Separated by a common language
Some time ago I had lunch with some pastors from local churches. The conversation turned to the difficulty we all had communicating with those outside the Church. One person bemoaned the fact that it is so hard to walk up to somebody and have a conversation about the ‘claims of Jesus on their life.’ Another told us of the vision he had for his church to ‘impact this generation for Christ’, and how he was sure it was about to happen. In the meantime, though, he recognised his church was ‘in a season of seeking and waiting on the Lord.’
I understood completely. Or more to the point, I didn’t understand. I didn’t have a clue what they were talking about!
My friends had a problem, but it wasn’t what they thought it was. They wanted to lay the blame for their lack of evangelical success on the people with whom they were trying to communicate. The problem was a little closer to home — they couldn’t speak the language of the people to whom they were taking the gospel.
I don’t think my pastor friends are the only ones suffering this malady. Christians have always spoken a different language to their neighbours in the world. The Army has its own peculiar lingo, as does any other group you care to mention. That’s only natural.
Of course, this problem is more than linguistic. The Church has developed an alternative culture that is separate to the culture of the world. That’s not necessarily a bad thing, because there are a lot of things in the world that don’t belong in the Church. However, it can lead us to retreat into our holy fortresses and have nothing to do with the world.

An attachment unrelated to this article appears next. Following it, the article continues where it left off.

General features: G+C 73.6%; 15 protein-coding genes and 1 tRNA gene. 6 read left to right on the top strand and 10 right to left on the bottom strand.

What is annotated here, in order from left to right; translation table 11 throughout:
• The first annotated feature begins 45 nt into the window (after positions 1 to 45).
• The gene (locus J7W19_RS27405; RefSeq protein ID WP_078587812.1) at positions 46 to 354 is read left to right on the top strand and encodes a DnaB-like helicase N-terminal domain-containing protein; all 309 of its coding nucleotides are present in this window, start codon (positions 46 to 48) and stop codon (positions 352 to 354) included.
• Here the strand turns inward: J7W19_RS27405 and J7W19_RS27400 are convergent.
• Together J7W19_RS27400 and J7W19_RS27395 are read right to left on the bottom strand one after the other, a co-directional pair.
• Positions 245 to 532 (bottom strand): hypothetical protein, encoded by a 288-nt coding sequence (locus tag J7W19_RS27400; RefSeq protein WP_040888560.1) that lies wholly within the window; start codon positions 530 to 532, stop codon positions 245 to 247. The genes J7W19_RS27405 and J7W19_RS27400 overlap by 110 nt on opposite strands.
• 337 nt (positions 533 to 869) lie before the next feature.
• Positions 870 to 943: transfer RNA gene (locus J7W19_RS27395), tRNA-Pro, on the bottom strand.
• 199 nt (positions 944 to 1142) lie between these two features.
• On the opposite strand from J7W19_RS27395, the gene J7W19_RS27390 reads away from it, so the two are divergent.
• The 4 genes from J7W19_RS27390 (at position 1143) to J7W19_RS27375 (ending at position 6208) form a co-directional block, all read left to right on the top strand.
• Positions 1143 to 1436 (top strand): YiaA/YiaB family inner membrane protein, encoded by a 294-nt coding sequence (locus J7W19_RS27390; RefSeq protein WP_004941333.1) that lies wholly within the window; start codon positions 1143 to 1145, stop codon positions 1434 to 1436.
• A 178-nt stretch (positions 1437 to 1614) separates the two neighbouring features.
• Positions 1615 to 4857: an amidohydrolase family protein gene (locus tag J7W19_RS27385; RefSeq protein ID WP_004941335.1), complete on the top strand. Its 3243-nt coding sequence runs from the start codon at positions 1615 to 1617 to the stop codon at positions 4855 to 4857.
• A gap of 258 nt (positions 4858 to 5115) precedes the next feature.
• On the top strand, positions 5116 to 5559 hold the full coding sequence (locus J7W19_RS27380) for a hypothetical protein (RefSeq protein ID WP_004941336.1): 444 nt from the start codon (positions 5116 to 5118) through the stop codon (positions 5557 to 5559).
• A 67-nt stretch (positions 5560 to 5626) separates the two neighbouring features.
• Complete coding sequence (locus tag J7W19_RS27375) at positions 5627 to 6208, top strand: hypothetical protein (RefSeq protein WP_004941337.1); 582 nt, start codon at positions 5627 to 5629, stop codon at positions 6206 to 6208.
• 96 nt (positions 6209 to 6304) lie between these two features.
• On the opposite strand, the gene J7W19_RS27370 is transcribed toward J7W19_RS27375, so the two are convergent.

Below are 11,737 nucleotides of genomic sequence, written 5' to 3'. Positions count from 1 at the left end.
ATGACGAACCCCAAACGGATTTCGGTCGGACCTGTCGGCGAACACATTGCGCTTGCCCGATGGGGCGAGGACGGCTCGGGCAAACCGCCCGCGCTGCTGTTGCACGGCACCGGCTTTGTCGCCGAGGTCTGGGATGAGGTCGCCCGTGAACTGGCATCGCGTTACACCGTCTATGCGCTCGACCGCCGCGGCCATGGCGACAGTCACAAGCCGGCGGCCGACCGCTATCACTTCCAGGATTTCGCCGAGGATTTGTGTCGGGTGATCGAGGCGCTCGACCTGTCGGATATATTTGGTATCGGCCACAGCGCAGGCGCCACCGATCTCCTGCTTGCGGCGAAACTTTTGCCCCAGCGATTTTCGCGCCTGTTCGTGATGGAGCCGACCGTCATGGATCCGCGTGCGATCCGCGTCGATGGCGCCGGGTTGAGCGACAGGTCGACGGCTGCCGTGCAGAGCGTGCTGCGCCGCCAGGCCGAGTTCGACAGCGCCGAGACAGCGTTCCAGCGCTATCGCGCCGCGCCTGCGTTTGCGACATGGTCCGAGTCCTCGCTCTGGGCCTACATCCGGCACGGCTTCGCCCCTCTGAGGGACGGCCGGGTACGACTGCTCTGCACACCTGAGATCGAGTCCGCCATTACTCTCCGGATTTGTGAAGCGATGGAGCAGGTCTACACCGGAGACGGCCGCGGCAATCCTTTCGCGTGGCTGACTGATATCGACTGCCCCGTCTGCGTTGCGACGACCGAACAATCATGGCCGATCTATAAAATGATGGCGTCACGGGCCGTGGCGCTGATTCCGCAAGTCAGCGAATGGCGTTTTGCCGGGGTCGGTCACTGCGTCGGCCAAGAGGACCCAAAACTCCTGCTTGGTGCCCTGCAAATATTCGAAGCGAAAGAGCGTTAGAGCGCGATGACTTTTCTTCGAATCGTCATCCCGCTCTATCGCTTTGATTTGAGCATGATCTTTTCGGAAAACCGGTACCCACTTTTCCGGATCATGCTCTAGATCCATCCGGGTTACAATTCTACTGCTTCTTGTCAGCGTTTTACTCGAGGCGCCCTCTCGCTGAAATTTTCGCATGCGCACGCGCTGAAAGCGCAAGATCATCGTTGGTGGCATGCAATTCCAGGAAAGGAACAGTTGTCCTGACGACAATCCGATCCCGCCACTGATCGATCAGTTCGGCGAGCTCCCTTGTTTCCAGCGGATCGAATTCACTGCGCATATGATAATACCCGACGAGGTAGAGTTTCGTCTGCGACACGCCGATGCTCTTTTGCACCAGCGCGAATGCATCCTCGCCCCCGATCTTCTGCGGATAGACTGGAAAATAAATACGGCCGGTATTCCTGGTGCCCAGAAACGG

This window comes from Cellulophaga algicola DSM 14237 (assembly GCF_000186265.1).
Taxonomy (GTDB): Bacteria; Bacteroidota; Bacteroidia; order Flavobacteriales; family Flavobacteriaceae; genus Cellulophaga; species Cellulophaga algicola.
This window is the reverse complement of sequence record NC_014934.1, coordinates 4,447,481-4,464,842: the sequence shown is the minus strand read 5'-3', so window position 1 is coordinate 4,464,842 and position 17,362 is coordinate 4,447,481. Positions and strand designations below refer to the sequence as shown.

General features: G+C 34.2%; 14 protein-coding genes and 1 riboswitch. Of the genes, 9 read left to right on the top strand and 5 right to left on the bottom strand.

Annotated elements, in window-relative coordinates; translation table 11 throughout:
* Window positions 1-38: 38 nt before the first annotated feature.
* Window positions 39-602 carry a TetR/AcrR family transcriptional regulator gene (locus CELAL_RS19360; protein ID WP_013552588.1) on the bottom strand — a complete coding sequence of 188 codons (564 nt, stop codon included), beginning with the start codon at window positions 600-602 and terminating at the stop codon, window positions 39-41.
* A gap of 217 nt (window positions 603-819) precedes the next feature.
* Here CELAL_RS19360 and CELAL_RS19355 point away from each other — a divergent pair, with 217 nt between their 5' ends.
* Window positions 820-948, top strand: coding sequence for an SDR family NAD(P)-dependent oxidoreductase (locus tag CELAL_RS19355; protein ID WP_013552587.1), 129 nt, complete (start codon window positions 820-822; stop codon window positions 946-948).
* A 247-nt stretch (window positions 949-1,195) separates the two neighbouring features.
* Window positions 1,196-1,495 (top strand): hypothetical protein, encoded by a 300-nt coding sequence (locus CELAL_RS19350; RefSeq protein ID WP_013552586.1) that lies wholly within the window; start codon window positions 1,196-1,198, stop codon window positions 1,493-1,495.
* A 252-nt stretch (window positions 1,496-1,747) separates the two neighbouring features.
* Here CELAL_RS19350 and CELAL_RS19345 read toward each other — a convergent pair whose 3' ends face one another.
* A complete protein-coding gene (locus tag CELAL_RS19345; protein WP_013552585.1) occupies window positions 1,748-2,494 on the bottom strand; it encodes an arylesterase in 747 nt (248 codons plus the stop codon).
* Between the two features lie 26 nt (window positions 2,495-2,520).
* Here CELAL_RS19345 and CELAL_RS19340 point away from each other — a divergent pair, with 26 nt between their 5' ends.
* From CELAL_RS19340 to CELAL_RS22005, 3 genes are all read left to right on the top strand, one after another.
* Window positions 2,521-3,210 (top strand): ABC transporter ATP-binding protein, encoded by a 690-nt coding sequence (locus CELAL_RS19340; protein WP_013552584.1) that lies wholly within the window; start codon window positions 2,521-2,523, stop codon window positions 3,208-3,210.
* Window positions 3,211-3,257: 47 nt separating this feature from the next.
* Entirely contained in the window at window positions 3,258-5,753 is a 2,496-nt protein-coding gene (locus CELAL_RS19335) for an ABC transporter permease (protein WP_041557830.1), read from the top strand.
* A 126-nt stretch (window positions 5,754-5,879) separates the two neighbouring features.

Yet it is the Salvationist’s duty to take the Gospel to those outside the walls of our citadels. That’s more than just being involved in an outreach program at the Corps. Don’t get me wrong — Corps outreach programs can be a fantastic way to be involved in our mission. But taking the Gospel to those who need to hear it is far more than just that.
It means leaving the safety of our Christian friends and speaking with people with whom we wouldn’t ordinarily associate. It means being a disciple of Christ amongst people where such a calling is the exception rather than the norm. It means loving the unlovable even when it encroaches on our own personal space.
For some, it might mean joining a non-church sports team in a secular league. For others it might mean joining the town band. It might mean befriending the homeless man who lives at the local train station. It might mean taking your kids to the council play group rather than the one at the Corps. It might mean helping at a local public school — and perhaps even enrolling your children there!
To some these suggestions will sound scary, or even blasphemous. But we’re not doing anything Jesus wasn’t prepared to do. After all, he left the safety of Heaven to live among us. Are we willing to do the same for the neighbours we claim to love?